HomeNewsBriefPeru Police Chief Arrested for Role in Mafia Power Play
BRIEF

Peru Police Chief Arrested for Role in Mafia Power Play

PERU / 16 DEC 2013 BY JAMES BARGENT EN

A police chief in north Peru, lauded for dismantling a major organized crime group, has now been arrested on charges of working with the organization’s criminal successors, drawing attention to the workings of Peru’s homegrown mafias.

The head of the police in the northern city of Lambayeque, Jorge Linares Ripalda, was arrested on December 14 after seven of his deputies reported he had ordered them to work on behalf of the Nuevo Clan del Norte gang, reported La Republica.

The arrest comes a year after Linares played an instrumental role in taking down one of the Peru’s most significant native organized crime groups, the Gran Familia, which ran extortion and contract killing networks throughout the north of the country.

While there are indications that remnants of the Gran Familia are still active, the charging of extortion in the region is now largely controlled by their rivals, the Nuevo Clan del Norte, which target small businesses, construction companies and public transport.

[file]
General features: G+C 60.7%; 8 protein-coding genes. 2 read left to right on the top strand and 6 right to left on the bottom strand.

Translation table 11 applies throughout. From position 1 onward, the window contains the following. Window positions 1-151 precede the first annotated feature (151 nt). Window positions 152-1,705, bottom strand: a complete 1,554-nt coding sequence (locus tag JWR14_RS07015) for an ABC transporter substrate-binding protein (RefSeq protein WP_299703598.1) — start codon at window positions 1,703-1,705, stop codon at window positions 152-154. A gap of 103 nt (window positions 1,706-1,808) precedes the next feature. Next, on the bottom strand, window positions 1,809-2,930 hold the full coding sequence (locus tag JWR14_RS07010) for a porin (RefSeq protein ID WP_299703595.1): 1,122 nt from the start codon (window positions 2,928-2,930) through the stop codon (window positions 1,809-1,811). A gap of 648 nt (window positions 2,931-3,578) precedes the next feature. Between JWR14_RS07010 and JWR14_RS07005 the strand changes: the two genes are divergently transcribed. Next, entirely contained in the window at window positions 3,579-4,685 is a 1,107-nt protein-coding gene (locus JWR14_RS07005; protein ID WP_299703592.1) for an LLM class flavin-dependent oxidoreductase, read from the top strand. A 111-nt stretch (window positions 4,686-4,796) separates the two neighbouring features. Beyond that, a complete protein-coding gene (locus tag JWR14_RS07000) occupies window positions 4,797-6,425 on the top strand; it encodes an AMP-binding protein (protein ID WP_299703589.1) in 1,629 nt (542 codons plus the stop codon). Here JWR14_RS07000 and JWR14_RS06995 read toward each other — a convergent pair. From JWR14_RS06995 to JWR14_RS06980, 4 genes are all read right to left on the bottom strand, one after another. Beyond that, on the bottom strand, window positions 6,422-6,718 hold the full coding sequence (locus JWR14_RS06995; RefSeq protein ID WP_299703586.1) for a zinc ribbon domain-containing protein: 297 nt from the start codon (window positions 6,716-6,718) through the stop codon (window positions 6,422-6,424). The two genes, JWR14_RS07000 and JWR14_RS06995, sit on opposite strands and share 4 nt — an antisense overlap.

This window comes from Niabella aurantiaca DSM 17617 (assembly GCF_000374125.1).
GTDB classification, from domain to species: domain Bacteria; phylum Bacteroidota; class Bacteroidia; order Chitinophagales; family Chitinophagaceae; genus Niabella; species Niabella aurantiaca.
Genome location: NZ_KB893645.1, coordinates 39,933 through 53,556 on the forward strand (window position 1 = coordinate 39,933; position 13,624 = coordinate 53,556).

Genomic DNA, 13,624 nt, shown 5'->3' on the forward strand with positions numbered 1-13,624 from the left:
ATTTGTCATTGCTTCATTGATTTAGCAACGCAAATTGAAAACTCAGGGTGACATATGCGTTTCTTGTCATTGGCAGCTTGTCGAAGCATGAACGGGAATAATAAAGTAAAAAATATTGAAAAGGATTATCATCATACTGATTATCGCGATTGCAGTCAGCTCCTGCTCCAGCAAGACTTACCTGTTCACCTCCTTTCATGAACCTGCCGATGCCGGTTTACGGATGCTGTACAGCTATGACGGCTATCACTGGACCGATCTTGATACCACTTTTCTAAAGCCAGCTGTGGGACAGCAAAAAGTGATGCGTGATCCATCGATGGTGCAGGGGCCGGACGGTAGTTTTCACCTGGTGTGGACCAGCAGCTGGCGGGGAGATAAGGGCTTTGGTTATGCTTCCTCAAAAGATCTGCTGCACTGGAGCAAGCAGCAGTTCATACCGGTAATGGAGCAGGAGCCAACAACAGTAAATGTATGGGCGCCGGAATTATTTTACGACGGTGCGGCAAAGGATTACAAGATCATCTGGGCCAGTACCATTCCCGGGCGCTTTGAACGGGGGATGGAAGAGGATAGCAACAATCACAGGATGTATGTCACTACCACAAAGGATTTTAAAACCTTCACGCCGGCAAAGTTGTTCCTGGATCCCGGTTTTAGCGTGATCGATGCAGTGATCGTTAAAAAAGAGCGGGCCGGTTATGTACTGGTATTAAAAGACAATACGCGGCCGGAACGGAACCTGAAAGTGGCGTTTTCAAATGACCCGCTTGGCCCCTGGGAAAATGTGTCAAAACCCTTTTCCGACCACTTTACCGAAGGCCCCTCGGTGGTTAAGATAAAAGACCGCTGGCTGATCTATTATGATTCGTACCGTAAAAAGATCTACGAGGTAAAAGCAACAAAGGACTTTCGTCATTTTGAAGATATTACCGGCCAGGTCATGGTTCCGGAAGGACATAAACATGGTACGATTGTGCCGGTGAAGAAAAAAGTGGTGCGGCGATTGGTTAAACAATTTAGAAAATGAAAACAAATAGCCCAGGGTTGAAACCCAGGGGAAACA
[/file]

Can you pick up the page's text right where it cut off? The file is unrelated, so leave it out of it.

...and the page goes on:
According to investigators cited in La Republica, Linares aided the gang and its leader, the incarcerated Juan Vasquez Clavijo, alias “Pepe Clavijo,” with logistics and manpower.

Linares first fell under suspicion after the arrest of five officers that had worked under his command earlier this month.

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InSight Crime Analysis

While Peru is now the world’s leading cocaine supplier, there are currently no large scale native drug cartels of the type that have caused so much damage to Colombia and Mexico.

SEE ALSO: Peru News and Profiles

However, as illustrated by the Gran Familia and their successors in the Clan del Norte, Peruvian organized crime groups do exist. Peruvian mafia organizations tend to be smaller than those involved in the transnational drug trade and more focused on local sources of income, particularly extortion, contract killing and street level drug sales — microtrafficking.

As with their larger cousins in the international drug trade, corruption plays a critical role in these groups’ operations. Working with security forces to destroy rivals is a classic form of utilizing corrupt contacts, which, as in the case of Linares, not only benefits the criminals, who can seize their rivals territory, but also the corrupt officials, who can claim credit for victories against a criminal group.

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